It is imperative to comprehend how SCRI and Quad complement each other. The US, India, Japan, and Australia, four eloquent democracies, are well placed to overcome Chinese assertiveness. Xi Jinping’s Made in China 2025 vision, inspired by Germany’s 4.0 plan, seeks to bring forth the fourth industrial revolution. Therefore the methodology to confront China’s geo-economic impact goes beyond the use of the military. A multilateral bloc like Quad can effectively apply a financial model that viably addresses underlying drivers of China’s economic leverages and provide a transparent, secure, and advanced alternative for current trade trends. For such arrangements to succeed, a change in policies is necessary. Therefore, the SCRI can help in diversification of Quad’s agenda and shall also remove the tag of “Asian NATO”.

Alongside, SCRI can support Quad’s Vaccine Supply Initiative to gain the lead against RCEP’s vaccine and medical support to ASEAN. As the first assignment for SCRI, the vaccine partnership shall give immense exposure and a baseline for a successful and heterogeneous supply chain in the region. Development patterns of Quad appear to be project-based and such amalgamation requires SCRI to pace up and be highly structured.

Recent Quad meetings have also regularly emphasized 5G technology. Officials of the grouping have been discussing the importance of 5G digital connectivity in the backdrop of the growing HUAWEI operations throughout the world. Last year PM Narendra Modi and PM Yoshihide Suga decided to take a bilateral step towards the future cooperation in the advancement of 5G plus technology. Hence backed with the QUAD’s security support, SCRI can reaffirm its determination.

SCRI nations could also take it to their advantage the other pacts they have with other like-minded countries on–sustainable infrastructure, seamless logistics, tech, and people mobility to establish a safer alternative. If merged with national and regional initiatives, the resilient supply chain drive could yield benchmark examples for an ideal global supply chain. 

According to the Indian Ministry of External Affairs, in a teleconference on 20th March 2020, seven countries shared their assessment of the COVID-19 situation. The United Kingdom has considered SCRI offers an opportunity to assemble free trade cooperation among like-minded nations. In the same way, nations interested in joining Quad Plus could be approached through bilateral links to strengthen ties of the grouping.

According to Candace Browning, Head of BofA Global Research, across 12 industries from semiconductors to capital goods, companies in more than 80% of those industries are rethinking or planing to rethink at least some of their supply chains. India, Japan, and Australia are heavily dependent on China for electrical equipment, machinery, nuclear reactors, and pharmaceutical ingredients. They even shifted their focus on being self-reliant via schemes like India’s ‘Atmanirbhar Bharat’ and Japan’s ‘GLOCAL’. Although complete decoupling from China sounds impossible and impractical because it still holds the position of strongest manufacturing competitor. Here, the strategy of ‘China plus One’ comes into play a strategy that gives accurate meaning to diversification. For example, Intel Corporation adopted a diversification strategy at the early age of 2010 when it expanded its factory outlets in Vietnam.

Jagannath Panda, a Research Fellow at Manohar Parrikar Institute for Defence Studies and Analyses, New Delhi, argues that the Supply Chain Resilience Initiative if implemented effectively, can be a game-changer in decentralizing the global supply chain network. He opined that SCRI parent countries already contain a production footprint. Therefore the initiative needs to have a concrete structure and inclusion of China plus one strategy, expanding to global partners multilaterally.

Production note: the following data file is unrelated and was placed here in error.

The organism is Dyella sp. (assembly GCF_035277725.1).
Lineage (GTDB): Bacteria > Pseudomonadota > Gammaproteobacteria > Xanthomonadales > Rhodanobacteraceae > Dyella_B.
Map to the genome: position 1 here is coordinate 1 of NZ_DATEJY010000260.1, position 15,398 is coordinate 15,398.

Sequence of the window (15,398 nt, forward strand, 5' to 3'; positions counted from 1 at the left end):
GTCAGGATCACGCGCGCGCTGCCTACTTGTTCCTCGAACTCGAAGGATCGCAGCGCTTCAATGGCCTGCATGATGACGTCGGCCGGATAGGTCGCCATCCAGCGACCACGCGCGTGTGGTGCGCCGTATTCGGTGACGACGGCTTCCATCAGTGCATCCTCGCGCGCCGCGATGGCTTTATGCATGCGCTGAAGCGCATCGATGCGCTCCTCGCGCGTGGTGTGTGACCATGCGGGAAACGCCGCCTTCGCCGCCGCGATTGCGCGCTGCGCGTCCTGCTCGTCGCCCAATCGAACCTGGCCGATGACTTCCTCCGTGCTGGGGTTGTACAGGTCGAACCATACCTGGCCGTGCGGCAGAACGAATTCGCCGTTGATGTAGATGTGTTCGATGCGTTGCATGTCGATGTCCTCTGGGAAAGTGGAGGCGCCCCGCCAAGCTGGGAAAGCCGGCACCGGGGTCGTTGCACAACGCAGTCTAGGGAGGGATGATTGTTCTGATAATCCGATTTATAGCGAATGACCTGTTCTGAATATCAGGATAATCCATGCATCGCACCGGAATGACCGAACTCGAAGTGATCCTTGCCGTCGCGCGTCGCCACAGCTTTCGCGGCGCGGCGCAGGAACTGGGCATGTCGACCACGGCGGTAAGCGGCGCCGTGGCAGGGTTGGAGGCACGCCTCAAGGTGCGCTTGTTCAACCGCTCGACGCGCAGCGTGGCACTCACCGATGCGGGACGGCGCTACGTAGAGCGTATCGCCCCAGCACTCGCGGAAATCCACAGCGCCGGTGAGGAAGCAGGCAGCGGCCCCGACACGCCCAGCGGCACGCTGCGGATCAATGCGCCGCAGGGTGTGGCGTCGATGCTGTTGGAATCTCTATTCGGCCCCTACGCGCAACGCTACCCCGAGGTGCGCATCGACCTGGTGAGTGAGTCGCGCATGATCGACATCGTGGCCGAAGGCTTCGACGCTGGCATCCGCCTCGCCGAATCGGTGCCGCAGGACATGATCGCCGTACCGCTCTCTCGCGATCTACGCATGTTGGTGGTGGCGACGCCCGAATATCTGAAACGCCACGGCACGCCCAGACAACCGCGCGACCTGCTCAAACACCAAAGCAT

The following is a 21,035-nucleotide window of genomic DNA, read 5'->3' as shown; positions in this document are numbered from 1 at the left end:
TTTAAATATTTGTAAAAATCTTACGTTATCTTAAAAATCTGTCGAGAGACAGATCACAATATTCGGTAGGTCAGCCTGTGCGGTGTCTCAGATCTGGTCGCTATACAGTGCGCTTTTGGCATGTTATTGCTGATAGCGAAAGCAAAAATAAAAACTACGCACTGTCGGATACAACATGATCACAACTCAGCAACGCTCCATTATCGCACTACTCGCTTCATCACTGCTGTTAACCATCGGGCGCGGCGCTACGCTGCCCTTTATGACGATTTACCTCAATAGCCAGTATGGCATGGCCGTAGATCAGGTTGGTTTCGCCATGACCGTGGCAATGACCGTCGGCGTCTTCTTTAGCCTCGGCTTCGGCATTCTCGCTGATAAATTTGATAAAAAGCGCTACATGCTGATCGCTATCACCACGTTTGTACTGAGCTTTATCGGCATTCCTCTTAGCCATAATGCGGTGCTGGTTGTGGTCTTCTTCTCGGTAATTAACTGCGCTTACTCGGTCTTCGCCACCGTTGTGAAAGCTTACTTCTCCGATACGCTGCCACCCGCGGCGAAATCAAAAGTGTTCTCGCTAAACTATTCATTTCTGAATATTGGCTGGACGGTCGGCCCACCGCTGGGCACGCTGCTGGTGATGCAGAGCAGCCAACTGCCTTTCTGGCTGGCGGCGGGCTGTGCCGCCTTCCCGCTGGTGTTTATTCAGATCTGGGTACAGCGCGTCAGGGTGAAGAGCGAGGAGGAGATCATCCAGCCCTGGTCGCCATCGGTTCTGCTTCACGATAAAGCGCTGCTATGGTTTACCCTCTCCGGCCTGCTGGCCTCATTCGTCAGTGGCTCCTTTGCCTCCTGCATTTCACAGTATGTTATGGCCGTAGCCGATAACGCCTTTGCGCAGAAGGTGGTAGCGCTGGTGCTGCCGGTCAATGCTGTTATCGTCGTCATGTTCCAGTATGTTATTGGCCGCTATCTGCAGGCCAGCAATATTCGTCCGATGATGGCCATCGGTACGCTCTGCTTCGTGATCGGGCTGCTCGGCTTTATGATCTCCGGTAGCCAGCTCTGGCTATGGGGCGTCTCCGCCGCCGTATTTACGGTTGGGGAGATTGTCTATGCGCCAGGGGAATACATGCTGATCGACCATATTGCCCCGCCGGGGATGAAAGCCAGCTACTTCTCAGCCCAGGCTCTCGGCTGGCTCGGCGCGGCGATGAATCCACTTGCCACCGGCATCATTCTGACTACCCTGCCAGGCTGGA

Conclusion

Supply Chain Resilience has become a concern for nations and industries over the past decade. The major repercussion that came as a shock to the global economy due to the Covid-19 pandemic is disruption of the global supply chain and utter dependence on China, forcing many countries to rethink their current configurations. Following this, the Supply Chain Resilience Initiative, originally mooted by Japan and welcomed by India and Australia, was a much-needed action. In fact, PM Suga has put catalyst nudges to ‘Abenomics’. Thus far, the focus of the SCRI has been on automobiles and parts, petroleum, steel, textiles, financial services, and IT sectors. Wherein India has the potential to redesign the global supply chain network by overarching strategy: security, economic development and status, as Dr S. Jaishankar, India’s Minister of External Affairs has defined it in his book ‘The India Way’. 

Simultaneously, the speedy recovery of the Chinese economy from the COVID-19 pandemic and its promises for a mass vaccine campaign promulgates the era of Pax China in coming. Beijing is well aware of the merits and demerits SCRI perhaps has. Therefore to break this hegemony, without states being complacent, the supply chain needs to guarantee its long-term sustainability even in unpredictable times, through Diversification and Vertical Integration

The trio grouping needs to pave its way by supporting QUAD activities and creating an example for other nations and businesses to join in. The use of hybrid approaches like product segmentation, utilizing the current ecosystem and definitely investing much in research and development. SCRI has the potential to help the complex global supply chain out of the quagmire. Hence, cautiously moving forward, this pressing priority the initiative must establish its significance in the global market. 

Lavanya Luthra is a final year student of BA Political Science at Delhi University. She is also Head of Outreach, Public Relations and Media Affairs at Usanas Foundation. 

Saundarya Shrotriya is a Psychology Majors and a Postgraduate in Criminology. She is currently pursuing a Diploma in International Affairs and Diplomacy from the Indian Institute of Governance and Leadership. She is a Research Intern at Usanas Foundation.

Disclaimer: This paper is the authors' individual scholastic contribution and does not necessarily reflect the organisation’s viewpoint.